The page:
Blockchain revolution tv shows
For instance, Airbnb or Uber collect equipment or people through their centralized platforms then sell their services for sizable fees. No key exchanges and tiny fees. Disputes would be avoided, or easy to settle, because transactions could be retraced each step of the way.
Such co-operative blockchain ledgers will replace Airbnb, banks, Uber and social media companies, the Tapscotts say. Blockchain technology could also be used to protect intellectual and artistic property — destroyed by the Internet.
Artist, musicians, writers, journalists, academics, film makers, photographers, translators, scientists, architects and engineers could register their works on a digital ledger to establish ownership and royalty entitlement. Entries would be transparent, time-stamped and could be used as evidence in court or as a basis to receive micro-payments for usage. Globally, a blockchain ledger of physical assets could eradicate fraud and corruption in countries where property titles or other documents are collected and controlled, sometimes stolen, by governments or bureaucrats.
Clearly, not only will traditional intermediaries be eliminated — from banks to stock markets, lawyers, accountants and search or social media giants — but a fairer organizing principle will be established online. I have a background in mathematics and computer science, so that was double spending and operating research, data structures, algorithms.
Those were things that really interested me at the mathematical level. To then think that those principles could be applied for social change, it was kind of a love at first sight of blending these things together.
I started programming when I was 12 or 13 and got into Blockchain around when I read the Bitcoin whitepaper written by Satoshi. Then I was one of the first people to get into Ethereum and from then on it just grew more and more. Regarding AI and Blockchain, I would say one of the biggest issues probably is how we decide to structure the algorithm and the incentive mechanisms that we put into the system because, in the end, you get your reward. Now we have a system where there is a huge centralization of power, centralization of capital, centralization of risk, and in particular, the big players are de-risking everything by hedging the risk on the small guys particularly in developing countries.
I think every time that you have a shift in technology or dramatic shift, you have the ability to change things by creating a new incentive structure, by changing the rules of the game.
Right now that is that moment that seismic event that can change the incentive structure and the mechanisms underneath. Are we ready for above-mentioned inventions or do we have to evolve further? We are still in the very very early stage of the protocols and of the mechanisms that we are building. Where a single entity might die or go bust, the overall network captures some of that value, and then you can increase the value again, again and again. We should do that for the economic system, and also for decision-making and everything.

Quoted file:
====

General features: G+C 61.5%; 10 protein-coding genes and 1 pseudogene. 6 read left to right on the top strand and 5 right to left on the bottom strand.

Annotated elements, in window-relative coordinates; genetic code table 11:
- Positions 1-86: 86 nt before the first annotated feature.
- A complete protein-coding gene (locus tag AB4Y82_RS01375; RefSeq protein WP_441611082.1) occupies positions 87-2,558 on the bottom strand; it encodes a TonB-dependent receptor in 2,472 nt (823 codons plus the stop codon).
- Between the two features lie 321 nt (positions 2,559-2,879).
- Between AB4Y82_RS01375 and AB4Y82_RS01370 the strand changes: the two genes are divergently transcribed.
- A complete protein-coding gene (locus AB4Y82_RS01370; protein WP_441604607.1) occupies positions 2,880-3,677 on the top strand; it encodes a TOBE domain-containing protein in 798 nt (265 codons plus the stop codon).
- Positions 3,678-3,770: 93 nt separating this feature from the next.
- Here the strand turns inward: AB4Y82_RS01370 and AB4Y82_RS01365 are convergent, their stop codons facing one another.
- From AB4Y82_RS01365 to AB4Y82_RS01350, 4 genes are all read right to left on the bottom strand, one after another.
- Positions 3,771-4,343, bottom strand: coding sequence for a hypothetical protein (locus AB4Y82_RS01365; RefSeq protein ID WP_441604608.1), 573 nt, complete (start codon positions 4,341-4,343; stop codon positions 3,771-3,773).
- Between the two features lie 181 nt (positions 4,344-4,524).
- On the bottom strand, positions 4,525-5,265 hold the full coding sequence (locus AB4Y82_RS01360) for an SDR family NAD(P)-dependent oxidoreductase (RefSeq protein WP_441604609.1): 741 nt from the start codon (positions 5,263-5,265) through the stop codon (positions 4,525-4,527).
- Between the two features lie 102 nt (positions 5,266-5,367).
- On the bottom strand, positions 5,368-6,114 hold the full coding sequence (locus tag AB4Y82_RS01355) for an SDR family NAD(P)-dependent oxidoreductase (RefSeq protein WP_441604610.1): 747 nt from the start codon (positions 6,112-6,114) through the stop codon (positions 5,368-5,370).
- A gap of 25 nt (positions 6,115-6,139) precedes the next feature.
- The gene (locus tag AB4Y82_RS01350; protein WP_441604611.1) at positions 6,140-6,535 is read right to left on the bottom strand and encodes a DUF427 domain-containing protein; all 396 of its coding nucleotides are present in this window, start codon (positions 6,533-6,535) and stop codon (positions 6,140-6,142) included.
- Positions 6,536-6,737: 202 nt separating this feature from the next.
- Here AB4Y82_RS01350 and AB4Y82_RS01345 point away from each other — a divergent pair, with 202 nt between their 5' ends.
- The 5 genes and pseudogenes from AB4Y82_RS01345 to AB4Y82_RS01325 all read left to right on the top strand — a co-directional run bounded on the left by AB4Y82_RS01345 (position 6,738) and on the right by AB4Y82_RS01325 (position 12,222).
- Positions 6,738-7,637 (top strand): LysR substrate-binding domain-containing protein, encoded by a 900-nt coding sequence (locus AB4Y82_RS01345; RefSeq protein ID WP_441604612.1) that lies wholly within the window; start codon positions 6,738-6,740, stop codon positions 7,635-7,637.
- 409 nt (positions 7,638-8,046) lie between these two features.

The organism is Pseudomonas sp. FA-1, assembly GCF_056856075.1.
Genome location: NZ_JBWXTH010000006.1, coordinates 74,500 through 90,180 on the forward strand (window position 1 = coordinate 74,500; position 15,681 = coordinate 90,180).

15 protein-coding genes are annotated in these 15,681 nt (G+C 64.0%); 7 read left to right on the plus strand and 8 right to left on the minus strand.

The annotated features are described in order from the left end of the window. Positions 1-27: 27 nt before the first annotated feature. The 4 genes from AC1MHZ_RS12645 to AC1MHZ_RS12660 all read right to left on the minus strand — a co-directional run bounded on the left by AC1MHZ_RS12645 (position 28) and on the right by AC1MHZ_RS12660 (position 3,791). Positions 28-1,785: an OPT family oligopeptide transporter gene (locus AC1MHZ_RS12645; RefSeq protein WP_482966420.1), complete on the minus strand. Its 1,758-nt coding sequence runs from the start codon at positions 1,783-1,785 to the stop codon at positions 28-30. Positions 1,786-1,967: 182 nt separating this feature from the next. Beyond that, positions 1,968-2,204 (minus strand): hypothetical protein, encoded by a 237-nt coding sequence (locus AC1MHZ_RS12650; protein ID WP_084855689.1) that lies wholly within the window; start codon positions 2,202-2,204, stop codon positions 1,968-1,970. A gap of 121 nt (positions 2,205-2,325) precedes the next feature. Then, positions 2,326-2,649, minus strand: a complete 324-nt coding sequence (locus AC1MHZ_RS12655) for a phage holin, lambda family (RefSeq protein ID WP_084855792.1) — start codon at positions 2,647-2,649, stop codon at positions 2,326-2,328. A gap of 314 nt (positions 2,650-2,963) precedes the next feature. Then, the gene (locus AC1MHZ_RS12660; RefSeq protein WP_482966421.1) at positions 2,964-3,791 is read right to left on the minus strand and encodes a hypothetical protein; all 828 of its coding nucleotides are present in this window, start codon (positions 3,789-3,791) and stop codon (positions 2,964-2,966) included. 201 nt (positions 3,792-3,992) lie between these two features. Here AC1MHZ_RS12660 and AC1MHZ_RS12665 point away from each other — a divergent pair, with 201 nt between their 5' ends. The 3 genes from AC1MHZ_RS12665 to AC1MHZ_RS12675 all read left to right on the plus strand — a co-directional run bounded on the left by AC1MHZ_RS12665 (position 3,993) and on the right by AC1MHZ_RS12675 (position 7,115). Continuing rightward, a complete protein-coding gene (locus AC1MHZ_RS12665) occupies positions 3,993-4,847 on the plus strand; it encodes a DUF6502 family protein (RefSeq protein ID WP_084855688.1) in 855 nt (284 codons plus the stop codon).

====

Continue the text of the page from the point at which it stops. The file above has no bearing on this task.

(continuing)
Since we know that we are going to make mistakes- we should design a system that gets better as we make more mistakes because we learn from them, instead of just repeating the same shit over and over and not learning from it, which is mostly what has been happening recently.
I wrote a few books. I wrote it six years ago. Then, two to three years later, professors from MIT and Oxford have written the papers that say exactly the same things with exactly the same numbers, but using different methodologies, so they were kind of validating everything that I was saying.
Thus I went from a charlatan to an oracle. It was kind of weird, but you know, same stuff just has caused different reactions from people. It shows two different paths we can take.
One where things have taken the decentralized, open source model and a more sensible approach on how to use technology to better society and the other is this hyper-capitalistic narrowly focused, mindless, repetitive work that leads to a dystopian society. The third book I wrote was a book for Italians about how to build startups because in Italy no one knows how to build startups.
Very few people know and the few people who do they leave the country and go elsewhere and they never tell anyone back in town. Now, they call startups everything, like if a pizzeria were a startup.
To kind of give the idea that we are not even step one we are at step zero, we should get the basics first and understand them. So I have been doing that a lot of that. In the end, they would do both. Despite initial interest, electric cars never reached wide distribution. Who Killed the Electric Car? The movie portrays an industry unable to innovate and disrupt from within. Watching Kaleil deal with the day-to-day, nuts-and-bolts difficulties that face many CEOs as their company grows is an educational and cautionary story.
This is the same spirit that animates our Startup Post-Mortems list. Released in , e-Dreams is a documentary following Kozmo. Pirates of Silicon Valley is a semi-historical depiction of the famous rivalry between Steve Jobs and Bill Gates over three Shakespearean acts. The second act of the film covers the revolutionary development of the PC and the fall of Jobs at Apple in the mids. Directed by Francis Ford Coppola, Tucker: The Man and His Dream follows the upbeat title character, Preston Tucker, as he attempts to create a better, safer automobile in the late s.
Moonshots are called moonshots for a reason. Strapping men to an explosion-fueled rocket and pointing it toward the sky sounded like as bad of an idea in the s as it does today.